As a major of both English Language and Japanese Studies, Esther enjoys learning about how language and culture intersect and shapes us into who we are. In Junior College, she was involved in Writer’s Guild in Raffles Institution, where she honed her creative writing skills by writing poetry and prose. Now, she hopes to sharpen other writing skills in reporting and editorials.

 

Q: What do you hope to do in your future career?

I hope to be able to put my three languages (English, Japanese, Mandarin) to good use and facilitate communication between different parties. I believe that effective communication is the bedrock for good relationships, so it’s really important to get the message across as accurately as possible!

 

Q: What would you tell your younger writing self?

Throw out the fancy, complicated metaphors and get straight to the point. Forget about having detailed descriptions about everything and focus on what matters the most in this scene.

 

Q: Could you write a 3 line love poem (for a confession) in Japanese?

今からは From now
もう言いたくない I don’t want to say that anymore,
「友だけ」と “Just friends”

 

 

 

Gabrielle Cheong

Editorial Associate (Social Space) | Rising junior at Yale-NUS College majoring in History

 

 

Gabrielle likes to deconstruct the narratives behind the relationships, culture, and policies that shape our daily lives. When not fantasising about her favourite comics, books and movies, she is running her school’s Residential College Council. Previously, Gabrielle volunteered with the Meet-the-People Sessions, the National Parks Board at Pulau Ubin, and was a member of the Community for Advocacy and Political Education (CAPE).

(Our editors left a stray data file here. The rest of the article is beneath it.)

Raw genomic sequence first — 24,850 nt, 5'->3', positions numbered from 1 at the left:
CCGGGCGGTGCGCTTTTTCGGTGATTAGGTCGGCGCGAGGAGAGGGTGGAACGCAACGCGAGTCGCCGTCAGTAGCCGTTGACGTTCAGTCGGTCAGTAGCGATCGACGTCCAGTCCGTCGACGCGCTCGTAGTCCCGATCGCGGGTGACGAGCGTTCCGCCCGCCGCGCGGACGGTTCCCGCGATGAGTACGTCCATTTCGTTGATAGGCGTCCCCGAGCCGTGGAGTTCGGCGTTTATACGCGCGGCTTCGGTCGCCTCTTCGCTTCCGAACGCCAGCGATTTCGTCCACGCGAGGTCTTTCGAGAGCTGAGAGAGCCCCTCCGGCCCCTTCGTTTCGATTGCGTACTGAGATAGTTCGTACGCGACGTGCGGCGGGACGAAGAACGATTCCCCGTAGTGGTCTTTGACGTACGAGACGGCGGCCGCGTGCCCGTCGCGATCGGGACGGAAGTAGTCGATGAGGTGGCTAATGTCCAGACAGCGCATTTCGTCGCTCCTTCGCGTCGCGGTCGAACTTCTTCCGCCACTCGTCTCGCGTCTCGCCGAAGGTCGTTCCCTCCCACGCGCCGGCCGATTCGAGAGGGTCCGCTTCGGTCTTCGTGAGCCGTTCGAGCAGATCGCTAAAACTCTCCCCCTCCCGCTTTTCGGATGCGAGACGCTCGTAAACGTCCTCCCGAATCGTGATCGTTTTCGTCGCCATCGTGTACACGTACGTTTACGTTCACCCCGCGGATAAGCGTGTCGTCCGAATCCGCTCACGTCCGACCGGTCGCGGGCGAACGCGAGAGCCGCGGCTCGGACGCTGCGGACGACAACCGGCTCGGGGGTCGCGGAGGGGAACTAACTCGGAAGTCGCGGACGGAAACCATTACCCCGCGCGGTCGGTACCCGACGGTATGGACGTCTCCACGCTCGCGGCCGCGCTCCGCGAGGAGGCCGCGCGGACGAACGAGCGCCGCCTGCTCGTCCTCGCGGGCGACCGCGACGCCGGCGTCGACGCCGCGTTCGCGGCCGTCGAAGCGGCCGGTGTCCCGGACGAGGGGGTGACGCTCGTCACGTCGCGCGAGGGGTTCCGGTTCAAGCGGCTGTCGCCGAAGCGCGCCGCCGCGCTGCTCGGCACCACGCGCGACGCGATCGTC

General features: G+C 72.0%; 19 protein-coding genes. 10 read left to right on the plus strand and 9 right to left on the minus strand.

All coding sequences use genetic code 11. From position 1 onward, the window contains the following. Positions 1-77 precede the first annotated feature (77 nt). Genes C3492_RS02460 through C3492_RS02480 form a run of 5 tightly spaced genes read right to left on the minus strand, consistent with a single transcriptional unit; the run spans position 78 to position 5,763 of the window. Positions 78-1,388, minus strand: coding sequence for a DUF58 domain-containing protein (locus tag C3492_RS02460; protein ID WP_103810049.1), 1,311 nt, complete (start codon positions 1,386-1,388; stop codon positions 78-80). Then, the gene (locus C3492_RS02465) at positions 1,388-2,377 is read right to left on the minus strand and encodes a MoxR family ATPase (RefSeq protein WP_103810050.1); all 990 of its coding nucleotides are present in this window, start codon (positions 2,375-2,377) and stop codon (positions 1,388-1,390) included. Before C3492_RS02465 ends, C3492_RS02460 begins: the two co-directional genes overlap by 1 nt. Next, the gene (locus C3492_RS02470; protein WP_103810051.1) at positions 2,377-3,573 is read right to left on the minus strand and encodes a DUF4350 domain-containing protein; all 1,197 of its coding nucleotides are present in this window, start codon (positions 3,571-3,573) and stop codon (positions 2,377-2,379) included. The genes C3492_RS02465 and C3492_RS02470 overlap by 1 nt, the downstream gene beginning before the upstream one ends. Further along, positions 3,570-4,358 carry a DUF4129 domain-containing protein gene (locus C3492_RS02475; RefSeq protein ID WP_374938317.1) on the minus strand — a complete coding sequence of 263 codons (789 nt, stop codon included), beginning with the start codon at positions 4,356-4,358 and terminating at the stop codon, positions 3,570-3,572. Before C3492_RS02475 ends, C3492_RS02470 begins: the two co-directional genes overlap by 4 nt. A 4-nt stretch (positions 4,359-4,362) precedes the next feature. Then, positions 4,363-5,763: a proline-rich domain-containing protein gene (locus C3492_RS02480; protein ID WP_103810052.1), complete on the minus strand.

Q: Why did you choose this internship and how does it relate to your career goals?

I wanted to work with a research centre because I’m thinking of joining a think tank eventually, and I also wanted to learn more about social service and the nonprofit scene. So the Lien Centre for Social Innovation (LCSI) seemed like the perfect place! I like that LCSI has a very positive approach to social issues, in that they try to highlight the work of even small initiatives, organizations and startups. It’s definitely a nice change from what most of the news is putting out, and it’s very inspiring!

 

Q: Do you have an interesting story to share?

Back in Junior College, I formed a busking group with some of my friends in the drama club - part of a school initiative to raise funds for the Singapore Association for Mental Health. None of us had much of a music background - we couldn’t even play any instruments - so we just sang and danced to a track of Disney songs that I edited. We even had costumes. Every other band looked like they knew what they were doing, and we were just dressing up in flower crowns...it was a real test of confidence, but also one of the most fun things I did.

 

Q: What’s a hobby/small activity that you’re really passionate about?

I play bridge! At one point I was really obsessed and my friends still tease me about it. I’m still not very good but the logic behind it is really fascinating, and it teaches me to be more careful and methodical in my thinking processes.